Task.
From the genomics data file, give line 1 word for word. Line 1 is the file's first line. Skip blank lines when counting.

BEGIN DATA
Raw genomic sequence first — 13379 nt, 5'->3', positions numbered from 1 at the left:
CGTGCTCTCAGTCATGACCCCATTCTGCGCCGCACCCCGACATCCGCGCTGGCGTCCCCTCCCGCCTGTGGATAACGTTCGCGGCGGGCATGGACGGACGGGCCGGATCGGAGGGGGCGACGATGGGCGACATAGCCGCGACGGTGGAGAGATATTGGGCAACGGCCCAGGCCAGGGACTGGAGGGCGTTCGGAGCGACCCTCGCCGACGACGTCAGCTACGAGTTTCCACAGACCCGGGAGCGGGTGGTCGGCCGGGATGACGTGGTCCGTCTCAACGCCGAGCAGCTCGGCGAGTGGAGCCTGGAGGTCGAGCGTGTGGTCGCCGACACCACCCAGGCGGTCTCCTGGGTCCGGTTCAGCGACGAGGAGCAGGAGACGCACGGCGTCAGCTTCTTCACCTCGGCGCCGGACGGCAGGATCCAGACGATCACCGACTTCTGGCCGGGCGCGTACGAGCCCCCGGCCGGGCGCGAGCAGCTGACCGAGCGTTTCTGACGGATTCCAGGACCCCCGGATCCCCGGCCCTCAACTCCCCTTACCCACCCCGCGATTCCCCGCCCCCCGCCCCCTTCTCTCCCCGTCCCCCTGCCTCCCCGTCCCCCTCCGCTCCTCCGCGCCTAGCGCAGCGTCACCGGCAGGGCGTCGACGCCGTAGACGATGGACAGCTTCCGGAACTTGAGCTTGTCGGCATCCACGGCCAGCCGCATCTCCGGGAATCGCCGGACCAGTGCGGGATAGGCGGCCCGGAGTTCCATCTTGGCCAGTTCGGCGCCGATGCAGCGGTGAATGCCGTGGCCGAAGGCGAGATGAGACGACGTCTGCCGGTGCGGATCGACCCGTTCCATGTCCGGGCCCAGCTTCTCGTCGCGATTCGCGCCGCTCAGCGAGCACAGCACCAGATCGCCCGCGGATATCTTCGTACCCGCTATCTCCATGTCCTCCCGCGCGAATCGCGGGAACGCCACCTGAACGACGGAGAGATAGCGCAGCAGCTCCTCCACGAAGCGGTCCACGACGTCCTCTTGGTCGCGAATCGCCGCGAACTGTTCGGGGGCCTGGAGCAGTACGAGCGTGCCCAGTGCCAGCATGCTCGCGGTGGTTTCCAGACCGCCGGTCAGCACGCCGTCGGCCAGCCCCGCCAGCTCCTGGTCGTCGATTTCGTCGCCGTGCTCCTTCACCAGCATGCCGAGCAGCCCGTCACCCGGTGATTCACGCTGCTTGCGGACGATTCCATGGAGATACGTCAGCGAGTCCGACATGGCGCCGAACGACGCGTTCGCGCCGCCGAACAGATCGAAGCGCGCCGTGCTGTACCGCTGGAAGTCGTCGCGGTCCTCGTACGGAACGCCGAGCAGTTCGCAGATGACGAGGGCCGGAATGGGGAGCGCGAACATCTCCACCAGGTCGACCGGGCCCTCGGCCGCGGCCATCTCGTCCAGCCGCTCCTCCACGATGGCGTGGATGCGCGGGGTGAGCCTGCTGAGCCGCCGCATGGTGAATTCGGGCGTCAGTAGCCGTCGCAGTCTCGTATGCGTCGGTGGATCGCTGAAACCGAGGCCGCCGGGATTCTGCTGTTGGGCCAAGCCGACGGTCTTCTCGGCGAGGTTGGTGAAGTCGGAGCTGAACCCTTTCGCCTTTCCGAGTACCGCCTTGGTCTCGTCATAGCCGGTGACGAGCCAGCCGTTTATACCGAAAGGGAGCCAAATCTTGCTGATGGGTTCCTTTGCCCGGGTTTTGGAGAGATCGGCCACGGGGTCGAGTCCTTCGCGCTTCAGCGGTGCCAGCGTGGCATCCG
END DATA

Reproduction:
Raw genomic sequence first — 13379 nt, 5'->3', positions numbered from 1 at the left: